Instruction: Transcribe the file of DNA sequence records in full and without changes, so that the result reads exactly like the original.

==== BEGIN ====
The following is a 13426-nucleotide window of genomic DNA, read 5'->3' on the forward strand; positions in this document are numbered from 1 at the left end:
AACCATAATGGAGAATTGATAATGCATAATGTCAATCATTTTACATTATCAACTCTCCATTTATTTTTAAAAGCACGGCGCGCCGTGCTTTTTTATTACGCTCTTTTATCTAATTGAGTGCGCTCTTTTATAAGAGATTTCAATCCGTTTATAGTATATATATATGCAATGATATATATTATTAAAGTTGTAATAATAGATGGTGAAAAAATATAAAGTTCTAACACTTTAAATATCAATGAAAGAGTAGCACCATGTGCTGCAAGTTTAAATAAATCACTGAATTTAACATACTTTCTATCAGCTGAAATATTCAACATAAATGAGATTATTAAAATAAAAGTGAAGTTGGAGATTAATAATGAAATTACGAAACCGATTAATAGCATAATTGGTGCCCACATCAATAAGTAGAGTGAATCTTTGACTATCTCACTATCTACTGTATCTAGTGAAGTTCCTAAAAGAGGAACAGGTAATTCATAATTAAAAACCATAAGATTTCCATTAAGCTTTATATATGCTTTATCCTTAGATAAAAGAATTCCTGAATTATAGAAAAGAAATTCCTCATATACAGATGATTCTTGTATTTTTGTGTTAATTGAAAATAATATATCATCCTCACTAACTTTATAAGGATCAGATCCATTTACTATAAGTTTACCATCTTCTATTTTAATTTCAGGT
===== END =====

The following is a 13426-nucleotide window of genomic DNA, read 5'->3' on the forward strand; positions in this document are numbered from 1 at the left end:
AACCATAATGGAGAATTGATAATGCATAATGTCAATCATTTTACATTATCAACTCTCCATTTATTTTTAAAAGCACGGCGCGCCGTGCTTTTTTATTACGCTCTTTTATCTAATTGAGTGCGCTCTTTTATAAGAGATTTCAATCCGTTTATAGTATATATATATGCAATGATATATATTATTAAAGTTGTAATAATAGATGGTGAAAAAATATAAAGTTCTAACACTTTAAATATCAATGAAAGAGTAGCACCATGTGCTGCAAGTTTAAATAAATCACTGAATTTAACATACTTTCTATCAGCTGAAATATTCAACATAAATGAGATTATTAAAATAAAAGTGAAGTTGGAGATTAATAATGAAATTACGAAACCGATTAATAGCATAATTGGTGCCCACATCAATAAGTAGAGTGAATCTTTGACTATCTCACTATCTACTGTATCTAGTGAAGTTCCTAAAAGAGGAACAGGTAATTCATAATTAAAAACCATAAGATTTCCATTAAGCTTTATATATGCTTTATCCTTAGATAAAAGAATTCCTGAATTATAGAAAAGAAATTCCTCATATACAGATGATTCTTGTATTTTTGTGTTAATTGAAAATAATATATCATCCTCACTAACTTTATAAGGATCAGATCCATTTACTATAAGTTTACCATCTTCTATTTTAATTTCAGGT